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IMPLAN's Weakest Link: Production Functions or Regional Purchase Coefficients?

Listed author(s):
  • Lazarus, William F.
  • Platas, Diego E.
  • Morse, George W.
Registered author(s):

    Regional purchase coefficients (RPCs) are often seen as the weakest link in input-output modeling systems such as IMPLAN. In IMPLAN the RPCs are estimated either by the supply-demand pool (SDP) method, which ignores cross-hauling, or by econometric methods, based on 1977 data. Yet, how much difference do the RPCs make relative to the production functions, which reflect national and not local conditions? This study uses a case study of the swine industry in Martin County, Minnesota to explore this question. While this is a limited test, the results suggest that the production function changes are much more important than the changes due to regional purchase coefficients.

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    Article provided by Mid-Continent Regional Science Association in its journal Journal of Regional Analysis and Policy.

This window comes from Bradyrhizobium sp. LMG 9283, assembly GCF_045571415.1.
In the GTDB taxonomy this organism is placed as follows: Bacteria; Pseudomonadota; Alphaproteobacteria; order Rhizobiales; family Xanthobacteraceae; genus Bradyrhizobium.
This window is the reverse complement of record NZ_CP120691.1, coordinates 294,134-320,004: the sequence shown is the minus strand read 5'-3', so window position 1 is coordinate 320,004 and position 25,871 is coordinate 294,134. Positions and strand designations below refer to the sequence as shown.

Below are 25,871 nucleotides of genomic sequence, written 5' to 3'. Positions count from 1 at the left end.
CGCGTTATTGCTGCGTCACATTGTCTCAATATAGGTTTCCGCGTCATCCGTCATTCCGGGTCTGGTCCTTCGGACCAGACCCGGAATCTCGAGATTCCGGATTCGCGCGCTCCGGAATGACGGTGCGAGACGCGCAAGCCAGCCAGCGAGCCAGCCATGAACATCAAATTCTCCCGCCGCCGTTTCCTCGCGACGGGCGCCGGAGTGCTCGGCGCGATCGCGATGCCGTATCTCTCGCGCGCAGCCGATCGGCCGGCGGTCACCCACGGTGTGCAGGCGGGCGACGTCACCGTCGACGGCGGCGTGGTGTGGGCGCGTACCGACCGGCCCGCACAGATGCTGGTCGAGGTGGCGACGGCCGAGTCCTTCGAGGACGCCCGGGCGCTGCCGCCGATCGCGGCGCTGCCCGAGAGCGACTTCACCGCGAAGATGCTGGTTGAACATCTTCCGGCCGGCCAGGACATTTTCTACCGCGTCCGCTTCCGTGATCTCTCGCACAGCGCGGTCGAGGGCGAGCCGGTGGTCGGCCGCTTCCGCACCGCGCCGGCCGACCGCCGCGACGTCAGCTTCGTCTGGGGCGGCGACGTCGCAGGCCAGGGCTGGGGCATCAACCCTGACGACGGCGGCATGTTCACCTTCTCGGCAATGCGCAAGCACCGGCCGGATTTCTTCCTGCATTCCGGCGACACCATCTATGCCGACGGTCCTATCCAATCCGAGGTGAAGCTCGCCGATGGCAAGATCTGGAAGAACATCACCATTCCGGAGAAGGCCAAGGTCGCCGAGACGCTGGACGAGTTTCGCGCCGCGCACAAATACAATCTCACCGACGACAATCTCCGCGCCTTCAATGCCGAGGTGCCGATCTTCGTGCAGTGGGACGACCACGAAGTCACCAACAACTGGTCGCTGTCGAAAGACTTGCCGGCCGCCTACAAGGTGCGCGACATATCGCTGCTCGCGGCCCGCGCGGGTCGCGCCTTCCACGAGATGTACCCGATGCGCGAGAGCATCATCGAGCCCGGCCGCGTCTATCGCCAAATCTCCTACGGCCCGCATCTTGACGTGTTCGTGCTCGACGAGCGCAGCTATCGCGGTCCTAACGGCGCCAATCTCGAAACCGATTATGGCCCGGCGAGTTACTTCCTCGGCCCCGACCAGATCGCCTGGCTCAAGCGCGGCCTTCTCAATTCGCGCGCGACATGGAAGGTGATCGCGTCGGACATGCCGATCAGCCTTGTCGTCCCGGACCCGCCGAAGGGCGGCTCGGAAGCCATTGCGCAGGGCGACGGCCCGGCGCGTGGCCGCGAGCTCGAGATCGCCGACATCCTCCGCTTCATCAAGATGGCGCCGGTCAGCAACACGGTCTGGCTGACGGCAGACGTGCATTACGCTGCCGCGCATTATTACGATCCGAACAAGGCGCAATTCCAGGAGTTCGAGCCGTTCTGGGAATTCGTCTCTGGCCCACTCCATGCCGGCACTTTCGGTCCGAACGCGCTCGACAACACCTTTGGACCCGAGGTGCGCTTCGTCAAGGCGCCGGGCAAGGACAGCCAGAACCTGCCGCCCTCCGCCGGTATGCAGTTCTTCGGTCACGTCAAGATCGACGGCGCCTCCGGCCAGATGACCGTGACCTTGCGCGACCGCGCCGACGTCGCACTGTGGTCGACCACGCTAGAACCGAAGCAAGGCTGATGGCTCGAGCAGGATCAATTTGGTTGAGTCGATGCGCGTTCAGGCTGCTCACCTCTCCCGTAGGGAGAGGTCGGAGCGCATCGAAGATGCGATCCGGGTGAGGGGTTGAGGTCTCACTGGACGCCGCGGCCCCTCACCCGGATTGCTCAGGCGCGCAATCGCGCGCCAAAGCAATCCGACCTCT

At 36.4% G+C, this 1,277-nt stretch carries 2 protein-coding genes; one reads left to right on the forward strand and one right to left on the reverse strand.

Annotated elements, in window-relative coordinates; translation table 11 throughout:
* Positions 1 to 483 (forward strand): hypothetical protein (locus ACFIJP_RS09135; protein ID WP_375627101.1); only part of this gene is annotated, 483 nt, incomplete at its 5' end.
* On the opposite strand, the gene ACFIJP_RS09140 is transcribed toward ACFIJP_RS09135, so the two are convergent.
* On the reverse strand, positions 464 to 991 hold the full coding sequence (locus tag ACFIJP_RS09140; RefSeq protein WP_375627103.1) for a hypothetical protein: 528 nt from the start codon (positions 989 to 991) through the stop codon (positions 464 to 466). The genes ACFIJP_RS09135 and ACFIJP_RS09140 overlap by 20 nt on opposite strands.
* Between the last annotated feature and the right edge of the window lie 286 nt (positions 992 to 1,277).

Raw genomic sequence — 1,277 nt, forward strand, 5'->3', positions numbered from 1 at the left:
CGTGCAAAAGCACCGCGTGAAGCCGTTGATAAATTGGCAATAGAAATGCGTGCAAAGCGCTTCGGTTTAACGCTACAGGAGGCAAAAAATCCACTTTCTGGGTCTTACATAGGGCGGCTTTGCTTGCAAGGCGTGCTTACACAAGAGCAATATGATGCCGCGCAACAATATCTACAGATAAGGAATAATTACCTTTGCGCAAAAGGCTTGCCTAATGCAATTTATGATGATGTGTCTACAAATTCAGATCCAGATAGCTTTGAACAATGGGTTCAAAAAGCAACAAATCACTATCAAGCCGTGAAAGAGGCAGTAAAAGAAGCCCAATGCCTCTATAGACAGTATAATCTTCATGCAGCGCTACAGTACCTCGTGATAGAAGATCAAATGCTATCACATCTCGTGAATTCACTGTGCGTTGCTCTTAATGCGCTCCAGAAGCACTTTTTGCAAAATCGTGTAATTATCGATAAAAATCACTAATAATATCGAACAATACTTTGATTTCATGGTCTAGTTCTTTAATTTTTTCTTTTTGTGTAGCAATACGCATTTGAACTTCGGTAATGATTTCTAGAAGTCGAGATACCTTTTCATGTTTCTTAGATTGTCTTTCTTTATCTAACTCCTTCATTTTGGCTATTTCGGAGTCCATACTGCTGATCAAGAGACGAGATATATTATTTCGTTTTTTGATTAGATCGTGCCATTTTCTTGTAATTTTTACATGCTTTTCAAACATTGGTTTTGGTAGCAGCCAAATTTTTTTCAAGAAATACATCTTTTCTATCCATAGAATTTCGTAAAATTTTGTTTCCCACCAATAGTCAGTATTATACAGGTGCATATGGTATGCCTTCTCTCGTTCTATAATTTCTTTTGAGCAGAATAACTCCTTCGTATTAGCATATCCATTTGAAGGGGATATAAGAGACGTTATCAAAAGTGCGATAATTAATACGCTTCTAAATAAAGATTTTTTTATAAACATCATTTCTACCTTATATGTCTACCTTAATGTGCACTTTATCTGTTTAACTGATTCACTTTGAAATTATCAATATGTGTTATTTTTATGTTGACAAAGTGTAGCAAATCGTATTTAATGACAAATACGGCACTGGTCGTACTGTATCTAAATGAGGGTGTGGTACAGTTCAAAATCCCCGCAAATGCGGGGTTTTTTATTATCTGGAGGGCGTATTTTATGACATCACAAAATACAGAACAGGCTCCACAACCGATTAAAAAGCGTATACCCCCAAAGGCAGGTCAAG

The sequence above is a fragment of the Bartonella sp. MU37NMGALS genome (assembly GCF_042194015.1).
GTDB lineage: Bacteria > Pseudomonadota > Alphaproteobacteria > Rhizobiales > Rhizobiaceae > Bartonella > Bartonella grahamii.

Volume (Year): 32 (2002)
    Issue (Month): 1 ()

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    Handle: RePEc:ags:jrapmc:132228
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    1. James Kliebenstein & Peter F. Orazem, 1999. "The Structure of Wages and Benefits in the U.S. Pork Industry," American Journal of Agricultural Economics, Agricultural and Applied Economics Association, vol. 81(1), pages 144-163.
    2. Swanson, Michael J. & Morse, George W. & Westeren, Knut Ingar, 1999. "Regional Purchase Coefficients Estimates from Value-Added Tax Data," Journal of Regional Analysis and Policy, Mid-Continent Regional Science Association, vol. 29(2).
    3. Hurley, Terrance M. & Orazem, Peter F. & Kliebenstein, James B., 2000. "Changes In The Structure Of Wages In The U.S. Pork Industry," 2000 Annual meeting, July 30-August 2, Tampa, FL 21744, American Agricultural Economics Association (New Name 2008: Agricultural and Applied Economics Association).
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